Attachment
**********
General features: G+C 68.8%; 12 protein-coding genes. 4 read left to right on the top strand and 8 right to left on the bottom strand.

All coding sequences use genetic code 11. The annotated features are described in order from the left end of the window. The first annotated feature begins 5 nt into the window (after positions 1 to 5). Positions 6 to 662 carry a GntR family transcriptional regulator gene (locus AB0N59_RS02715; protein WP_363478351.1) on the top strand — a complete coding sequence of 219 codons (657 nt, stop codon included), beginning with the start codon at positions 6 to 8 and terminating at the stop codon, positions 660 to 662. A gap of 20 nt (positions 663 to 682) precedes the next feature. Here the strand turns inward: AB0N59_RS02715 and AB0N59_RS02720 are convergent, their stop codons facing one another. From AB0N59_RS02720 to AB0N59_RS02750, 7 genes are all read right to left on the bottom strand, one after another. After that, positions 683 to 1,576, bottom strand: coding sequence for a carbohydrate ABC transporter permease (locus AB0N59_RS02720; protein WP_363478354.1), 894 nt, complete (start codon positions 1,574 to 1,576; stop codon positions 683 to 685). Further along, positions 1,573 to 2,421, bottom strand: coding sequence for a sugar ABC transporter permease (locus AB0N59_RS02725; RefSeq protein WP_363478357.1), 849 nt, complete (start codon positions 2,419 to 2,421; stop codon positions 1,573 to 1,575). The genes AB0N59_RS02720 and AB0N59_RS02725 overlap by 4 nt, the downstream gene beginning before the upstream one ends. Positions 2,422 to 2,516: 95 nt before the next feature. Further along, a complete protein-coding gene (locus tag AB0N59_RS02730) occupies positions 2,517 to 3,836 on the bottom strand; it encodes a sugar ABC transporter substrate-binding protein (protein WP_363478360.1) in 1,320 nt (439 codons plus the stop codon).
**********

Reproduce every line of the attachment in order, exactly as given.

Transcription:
General features: G+C 68.8%; 12 protein-coding genes. 4 read left to right on the top strand and 8 right to left on the bottom strand.

All coding sequences use genetic code 11. The annotated features are described in order from the left end of the window. The first annotated feature begins 5 nt into the window (after positions 1 to 5). Positions 6 to 662 carry a GntR family transcriptional regulator gene (locus AB0N59_RS02715; protein WP_363478351.1) on the top strand — a complete coding sequence of 219 codons (657 nt, stop codon included), beginning with the start codon at positions 6 to 8 and terminating at the stop codon, positions 660 to 662. A gap of 20 nt (positions 663 to 682) precedes the next feature. Here the strand turns inward: AB0N59_RS02715 and AB0N59_RS02720 are convergent, their stop codons facing one another. From AB0N59_RS02720 to AB0N59_RS02750, 7 genes are all read right to left on the bottom strand, one after another. After that, positions 683 to 1,576, bottom strand: coding sequence for a carbohydrate ABC transporter permease (locus AB0N59_RS02720; protein WP_363478354.1), 894 nt, complete (start codon positions 1,574 to 1,576; stop codon positions 683 to 685). Further along, positions 1,573 to 2,421, bottom strand: coding sequence for a sugar ABC transporter permease (locus AB0N59_RS02725; RefSeq protein WP_363478357.1), 849 nt, complete (start codon positions 2,419 to 2,421; stop codon positions 1,573 to 1,575). The genes AB0N59_RS02720 and AB0N59_RS02725 overlap by 4 nt, the downstream gene beginning before the upstream one ends. Positions 2,422 to 2,516: 95 nt before the next feature. Further along, a complete protein-coding gene (locus tag AB0N59_RS02730) occupies positions 2,517 to 3,836 on the bottom strand; it encodes a sugar ABC transporter substrate-binding protein (protein WP_363478360.1) in 1,320 nt (439 codons plus the stop codon).